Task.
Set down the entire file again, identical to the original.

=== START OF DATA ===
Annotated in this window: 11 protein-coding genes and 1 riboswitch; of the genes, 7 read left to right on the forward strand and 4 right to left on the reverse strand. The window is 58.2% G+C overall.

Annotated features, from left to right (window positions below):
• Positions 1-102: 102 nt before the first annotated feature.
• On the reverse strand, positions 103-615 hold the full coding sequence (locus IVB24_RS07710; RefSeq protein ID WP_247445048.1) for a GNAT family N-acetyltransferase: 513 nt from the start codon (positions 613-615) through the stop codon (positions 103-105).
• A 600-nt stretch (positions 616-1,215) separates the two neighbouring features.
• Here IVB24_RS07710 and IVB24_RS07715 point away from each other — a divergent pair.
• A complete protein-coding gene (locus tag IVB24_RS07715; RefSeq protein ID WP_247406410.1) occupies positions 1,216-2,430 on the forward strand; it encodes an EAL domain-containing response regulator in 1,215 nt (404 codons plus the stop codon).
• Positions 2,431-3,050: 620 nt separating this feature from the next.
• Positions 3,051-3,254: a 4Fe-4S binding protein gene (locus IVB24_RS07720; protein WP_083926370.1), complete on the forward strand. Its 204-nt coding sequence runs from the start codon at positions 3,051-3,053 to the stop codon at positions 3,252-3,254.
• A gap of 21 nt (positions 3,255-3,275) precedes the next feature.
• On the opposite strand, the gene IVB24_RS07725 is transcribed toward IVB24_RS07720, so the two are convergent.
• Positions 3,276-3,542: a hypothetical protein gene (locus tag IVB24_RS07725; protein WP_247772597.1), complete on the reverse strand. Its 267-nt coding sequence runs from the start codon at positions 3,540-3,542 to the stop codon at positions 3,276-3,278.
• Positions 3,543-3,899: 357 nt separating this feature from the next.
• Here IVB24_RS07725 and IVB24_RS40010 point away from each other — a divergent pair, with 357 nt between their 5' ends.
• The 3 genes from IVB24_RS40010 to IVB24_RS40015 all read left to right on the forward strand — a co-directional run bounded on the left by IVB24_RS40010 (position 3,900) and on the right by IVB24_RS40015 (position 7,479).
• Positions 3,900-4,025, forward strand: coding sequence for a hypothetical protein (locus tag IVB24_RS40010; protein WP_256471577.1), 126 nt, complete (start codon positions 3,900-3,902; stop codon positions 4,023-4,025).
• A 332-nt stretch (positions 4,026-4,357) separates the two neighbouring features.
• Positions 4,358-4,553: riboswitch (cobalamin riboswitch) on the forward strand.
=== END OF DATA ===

Annotated in this window: 11 protein-coding genes and 1 riboswitch; of the genes, 7 read left to right on the forward strand and 4 right to left on the reverse strand. The window is 58.2% G+C overall.

Annotated features, from left to right (window positions below):
• Positions 1-102: 102 nt before the first annotated feature.
• On the reverse strand, positions 103-615 hold the full coding sequence (locus IVB24_RS07710; RefSeq protein ID WP_247445048.1) for a GNAT family N-acetyltransferase: 513 nt from the start codon (positions 613-615) through the stop codon (positions 103-105).
• A 600-nt stretch (positions 616-1,215) separates the two neighbouring features.
• Here IVB24_RS07710 and IVB24_RS07715 point away from each other — a divergent pair.
• A complete protein-coding gene (locus tag IVB24_RS07715; RefSeq protein ID WP_247406410.1) occupies positions 1,216-2,430 on the forward strand; it encodes an EAL domain-containing response regulator in 1,215 nt (404 codons plus the stop codon).
• Positions 2,431-3,050: 620 nt separating this feature from the next.
• Positions 3,051-3,254: a 4Fe-4S binding protein gene (locus IVB24_RS07720; protein WP_083926370.1), complete on the forward strand. Its 204-nt coding sequence runs from the start codon at positions 3,051-3,053 to the stop codon at positions 3,252-3,254.
• A gap of 21 nt (positions 3,255-3,275) precedes the next feature.
• On the opposite strand, the gene IVB24_RS07725 is transcribed toward IVB24_RS07720, so the two are convergent.
• Positions 3,276-3,542: a hypothetical protein gene (locus tag IVB24_RS07725; protein WP_247772597.1), complete on the reverse strand. Its 267-nt coding sequence runs from the start codon at positions 3,540-3,542 to the stop codon at positions 3,276-3,278.
• Positions 3,543-3,899: 357 nt separating this feature from the next.
• Here IVB24_RS07725 and IVB24_RS40010 point away from each other — a divergent pair, with 357 nt between their 5' ends.
• The 3 genes from IVB24_RS40010 to IVB24_RS40015 all read left to right on the forward strand — a co-directional run bounded on the left by IVB24_RS40010 (position 3,900) and on the right by IVB24_RS40015 (position 7,479).
• Positions 3,900-4,025, forward strand: coding sequence for a hypothetical protein (locus tag IVB24_RS40010; protein WP_256471577.1), 126 nt, complete (start codon positions 3,900-3,902; stop codon positions 4,023-4,025).
• A 332-nt stretch (positions 4,026-4,357) separates the two neighbouring features.
• Positions 4,358-4,553: riboswitch (cobalamin riboswitch) on the forward strand.